In plain English, this is how it works…  John Doe goes to Mal-Wart to do some shopping, and while he’s there, he slips and falls on a sidewalk that hasn’t been cleared of ice.  John Doe has a potential personal injury claim against Mal-Wart (whether he can win and how much he could potentially win – both of these are irrelevant).  After the accident, he files for bankruptcy and does not list his potential claim against Mal-Wart.  After his bankruptcy case is discharged, he then brings a lawsuit against Mal-Wart.  Mal-Wart brings a motion to have the lawsuit dismissed on the grounds that on a previous legal document that was signed under the penalty of perjury, John Doe asserted – by his omission – that he had no legal claim against Mal-Wart.
That’s judicial estoppel in a nutshell, and many courts would grant Mal-Wart’s motion and dismiss the case on those grounds.  But sometimes a court will allow the lawsuit to proceed.  The law is not uniform on this subject (yet), but there are two questions to consider.  (1) Whether the lawsuit will be permitted to continue and (2) if the lawsuit continues and the debtor-plaintiff prevails, who gets the money?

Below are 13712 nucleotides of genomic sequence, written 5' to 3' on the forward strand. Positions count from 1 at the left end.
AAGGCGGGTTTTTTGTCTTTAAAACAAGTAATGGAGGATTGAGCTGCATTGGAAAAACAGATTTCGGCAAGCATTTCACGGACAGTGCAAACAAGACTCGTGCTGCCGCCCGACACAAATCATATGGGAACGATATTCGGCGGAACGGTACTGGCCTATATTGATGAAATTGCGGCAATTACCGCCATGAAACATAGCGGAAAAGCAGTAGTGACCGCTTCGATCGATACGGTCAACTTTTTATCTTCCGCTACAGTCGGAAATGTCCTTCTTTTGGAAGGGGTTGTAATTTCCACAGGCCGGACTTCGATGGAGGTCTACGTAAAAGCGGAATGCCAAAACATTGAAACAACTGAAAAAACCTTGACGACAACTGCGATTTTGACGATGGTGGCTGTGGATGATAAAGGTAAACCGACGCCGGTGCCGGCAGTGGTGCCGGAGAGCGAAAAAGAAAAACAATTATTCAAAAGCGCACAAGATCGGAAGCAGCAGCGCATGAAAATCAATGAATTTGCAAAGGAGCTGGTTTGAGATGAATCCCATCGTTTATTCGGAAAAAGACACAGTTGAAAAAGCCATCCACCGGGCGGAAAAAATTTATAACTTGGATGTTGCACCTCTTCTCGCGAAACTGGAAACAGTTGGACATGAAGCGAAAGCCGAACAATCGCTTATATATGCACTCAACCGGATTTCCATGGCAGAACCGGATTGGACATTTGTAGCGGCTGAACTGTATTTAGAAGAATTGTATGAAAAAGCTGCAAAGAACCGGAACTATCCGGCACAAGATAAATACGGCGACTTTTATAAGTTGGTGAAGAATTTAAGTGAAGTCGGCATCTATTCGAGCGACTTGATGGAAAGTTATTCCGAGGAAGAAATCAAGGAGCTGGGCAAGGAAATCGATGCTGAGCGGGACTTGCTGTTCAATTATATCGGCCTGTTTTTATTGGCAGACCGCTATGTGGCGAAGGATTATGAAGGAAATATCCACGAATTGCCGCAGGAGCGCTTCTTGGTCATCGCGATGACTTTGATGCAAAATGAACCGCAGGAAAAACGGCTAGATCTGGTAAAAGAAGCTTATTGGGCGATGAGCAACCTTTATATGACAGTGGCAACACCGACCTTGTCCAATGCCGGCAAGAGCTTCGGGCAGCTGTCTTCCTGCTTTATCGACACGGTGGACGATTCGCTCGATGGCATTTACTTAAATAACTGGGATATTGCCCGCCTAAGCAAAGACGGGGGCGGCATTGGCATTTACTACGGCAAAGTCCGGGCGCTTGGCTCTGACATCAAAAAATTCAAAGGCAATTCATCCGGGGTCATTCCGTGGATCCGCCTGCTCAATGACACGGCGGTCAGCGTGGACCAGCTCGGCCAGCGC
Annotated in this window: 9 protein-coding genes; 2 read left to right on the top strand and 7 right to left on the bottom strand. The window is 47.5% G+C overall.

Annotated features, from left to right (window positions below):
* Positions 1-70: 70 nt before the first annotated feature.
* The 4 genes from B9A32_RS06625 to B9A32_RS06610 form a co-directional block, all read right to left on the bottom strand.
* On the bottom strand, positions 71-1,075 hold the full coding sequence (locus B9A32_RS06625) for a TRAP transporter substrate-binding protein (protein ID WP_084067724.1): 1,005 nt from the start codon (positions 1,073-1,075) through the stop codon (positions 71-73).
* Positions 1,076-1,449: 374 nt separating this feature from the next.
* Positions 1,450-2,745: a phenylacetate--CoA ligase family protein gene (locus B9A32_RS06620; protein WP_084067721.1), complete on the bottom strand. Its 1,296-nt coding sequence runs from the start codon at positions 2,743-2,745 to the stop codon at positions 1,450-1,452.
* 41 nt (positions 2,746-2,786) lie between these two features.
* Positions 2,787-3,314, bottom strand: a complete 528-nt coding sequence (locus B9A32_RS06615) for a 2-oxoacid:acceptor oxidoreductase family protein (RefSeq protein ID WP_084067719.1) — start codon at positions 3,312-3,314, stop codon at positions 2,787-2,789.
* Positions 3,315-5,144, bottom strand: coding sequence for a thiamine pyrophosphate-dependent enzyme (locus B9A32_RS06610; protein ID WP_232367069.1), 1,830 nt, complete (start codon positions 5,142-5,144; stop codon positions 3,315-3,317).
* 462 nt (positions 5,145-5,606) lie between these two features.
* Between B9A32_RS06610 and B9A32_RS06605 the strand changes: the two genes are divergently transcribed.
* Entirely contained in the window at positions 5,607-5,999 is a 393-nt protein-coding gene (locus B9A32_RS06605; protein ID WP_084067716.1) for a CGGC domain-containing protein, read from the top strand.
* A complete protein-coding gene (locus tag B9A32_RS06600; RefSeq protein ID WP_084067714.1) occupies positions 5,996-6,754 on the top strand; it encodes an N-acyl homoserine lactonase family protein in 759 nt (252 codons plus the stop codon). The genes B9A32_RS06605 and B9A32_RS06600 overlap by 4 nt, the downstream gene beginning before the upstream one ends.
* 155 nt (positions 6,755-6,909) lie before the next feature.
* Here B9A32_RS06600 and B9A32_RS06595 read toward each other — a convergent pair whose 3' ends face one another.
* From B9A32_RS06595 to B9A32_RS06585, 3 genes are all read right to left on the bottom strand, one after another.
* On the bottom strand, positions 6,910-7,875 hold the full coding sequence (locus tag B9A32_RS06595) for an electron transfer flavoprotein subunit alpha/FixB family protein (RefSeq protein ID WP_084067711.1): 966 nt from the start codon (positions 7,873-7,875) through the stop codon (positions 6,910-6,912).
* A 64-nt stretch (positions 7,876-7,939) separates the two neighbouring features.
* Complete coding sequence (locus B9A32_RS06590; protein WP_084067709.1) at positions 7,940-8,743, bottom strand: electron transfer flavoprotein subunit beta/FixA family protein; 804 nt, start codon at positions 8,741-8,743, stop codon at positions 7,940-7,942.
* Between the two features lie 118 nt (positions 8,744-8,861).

The answer to both questions may depend on two factors.  (1) What court is the lawsuit being brought in, and what existing case law on these questions is that particular court bound by?  (2) Has the debtor-plaintiff taken steps to demonstrate that the omission was inadvertent?
Sometimes, despite being grilled by their bankruptcy attorney, debtors simply forget about a potential claim that they have or – more frequently – they don’t realize that they even have a cause of action.  If they later file a motion to reopen the case and disclose the asset, that goes a long way to demonstrating that the debtor did not intend to deceive or hinder creditors – especially if the claim would have been exempt all along.